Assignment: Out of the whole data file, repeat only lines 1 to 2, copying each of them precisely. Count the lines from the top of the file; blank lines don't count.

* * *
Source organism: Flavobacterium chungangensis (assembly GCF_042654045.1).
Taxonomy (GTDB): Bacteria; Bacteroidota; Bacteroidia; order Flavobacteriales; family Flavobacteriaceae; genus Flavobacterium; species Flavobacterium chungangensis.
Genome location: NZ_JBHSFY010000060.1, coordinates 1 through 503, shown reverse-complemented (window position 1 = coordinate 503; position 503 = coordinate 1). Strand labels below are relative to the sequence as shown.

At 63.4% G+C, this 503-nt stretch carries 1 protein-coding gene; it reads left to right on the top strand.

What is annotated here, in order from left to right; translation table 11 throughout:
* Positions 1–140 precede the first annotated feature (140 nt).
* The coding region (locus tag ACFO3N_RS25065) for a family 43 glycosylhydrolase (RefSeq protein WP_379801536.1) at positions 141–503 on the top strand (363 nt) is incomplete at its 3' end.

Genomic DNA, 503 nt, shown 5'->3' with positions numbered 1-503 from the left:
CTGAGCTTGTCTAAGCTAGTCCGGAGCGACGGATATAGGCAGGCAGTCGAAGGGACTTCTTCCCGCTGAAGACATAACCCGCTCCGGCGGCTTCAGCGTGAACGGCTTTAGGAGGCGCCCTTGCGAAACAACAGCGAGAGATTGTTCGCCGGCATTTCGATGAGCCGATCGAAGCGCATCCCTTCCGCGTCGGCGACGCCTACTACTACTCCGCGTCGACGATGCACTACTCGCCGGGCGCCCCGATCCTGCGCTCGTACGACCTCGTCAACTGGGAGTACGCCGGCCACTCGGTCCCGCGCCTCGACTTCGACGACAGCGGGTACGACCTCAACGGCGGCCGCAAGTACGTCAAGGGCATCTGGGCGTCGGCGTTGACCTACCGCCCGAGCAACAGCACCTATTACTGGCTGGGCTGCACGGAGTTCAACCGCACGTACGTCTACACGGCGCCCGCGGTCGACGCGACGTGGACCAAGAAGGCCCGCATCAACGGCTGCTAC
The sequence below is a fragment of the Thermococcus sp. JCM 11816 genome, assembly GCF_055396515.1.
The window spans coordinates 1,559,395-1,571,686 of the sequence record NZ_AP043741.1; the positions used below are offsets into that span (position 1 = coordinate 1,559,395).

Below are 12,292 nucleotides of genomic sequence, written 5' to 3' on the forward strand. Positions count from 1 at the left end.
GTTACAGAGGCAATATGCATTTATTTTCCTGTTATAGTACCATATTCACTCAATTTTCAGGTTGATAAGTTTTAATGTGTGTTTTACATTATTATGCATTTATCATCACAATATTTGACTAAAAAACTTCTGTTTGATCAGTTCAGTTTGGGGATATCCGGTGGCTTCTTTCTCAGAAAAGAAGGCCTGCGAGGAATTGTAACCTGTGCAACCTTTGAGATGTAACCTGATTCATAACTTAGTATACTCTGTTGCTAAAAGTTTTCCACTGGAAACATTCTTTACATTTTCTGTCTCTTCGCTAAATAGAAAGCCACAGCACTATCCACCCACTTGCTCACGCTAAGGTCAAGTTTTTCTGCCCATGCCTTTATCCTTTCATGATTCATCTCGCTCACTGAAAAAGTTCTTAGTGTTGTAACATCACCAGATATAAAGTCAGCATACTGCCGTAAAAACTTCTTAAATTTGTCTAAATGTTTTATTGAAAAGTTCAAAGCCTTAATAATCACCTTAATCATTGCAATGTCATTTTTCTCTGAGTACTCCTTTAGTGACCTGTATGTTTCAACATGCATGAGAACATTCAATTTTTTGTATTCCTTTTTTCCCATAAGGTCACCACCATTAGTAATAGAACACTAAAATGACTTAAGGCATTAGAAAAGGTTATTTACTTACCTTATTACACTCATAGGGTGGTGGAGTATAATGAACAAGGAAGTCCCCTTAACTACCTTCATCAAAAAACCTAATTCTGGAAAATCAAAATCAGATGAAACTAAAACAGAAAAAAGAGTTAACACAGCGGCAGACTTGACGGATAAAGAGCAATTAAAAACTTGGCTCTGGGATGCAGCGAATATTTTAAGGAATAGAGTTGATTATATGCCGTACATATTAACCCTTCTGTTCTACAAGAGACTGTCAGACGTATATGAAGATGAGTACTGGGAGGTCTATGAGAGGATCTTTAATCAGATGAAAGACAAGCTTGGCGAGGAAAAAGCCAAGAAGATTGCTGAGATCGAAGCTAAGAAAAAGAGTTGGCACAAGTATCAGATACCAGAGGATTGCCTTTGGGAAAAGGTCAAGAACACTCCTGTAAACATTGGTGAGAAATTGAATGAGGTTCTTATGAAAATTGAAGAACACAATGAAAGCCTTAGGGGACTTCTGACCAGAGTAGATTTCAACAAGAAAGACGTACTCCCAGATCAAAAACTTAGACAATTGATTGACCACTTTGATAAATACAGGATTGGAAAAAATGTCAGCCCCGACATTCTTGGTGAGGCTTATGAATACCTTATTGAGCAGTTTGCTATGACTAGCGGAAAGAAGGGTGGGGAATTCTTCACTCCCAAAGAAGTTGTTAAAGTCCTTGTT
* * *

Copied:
Source organism: Flavobacterium chungangensis (assembly GCF_042654045.1).
Taxonomy (GTDB): Bacteria; Bacteroidota; Bacteroidia; order Flavobacteriales; family Flavobacteriaceae; genus Flavobacterium; species Flavobacterium chungangensis.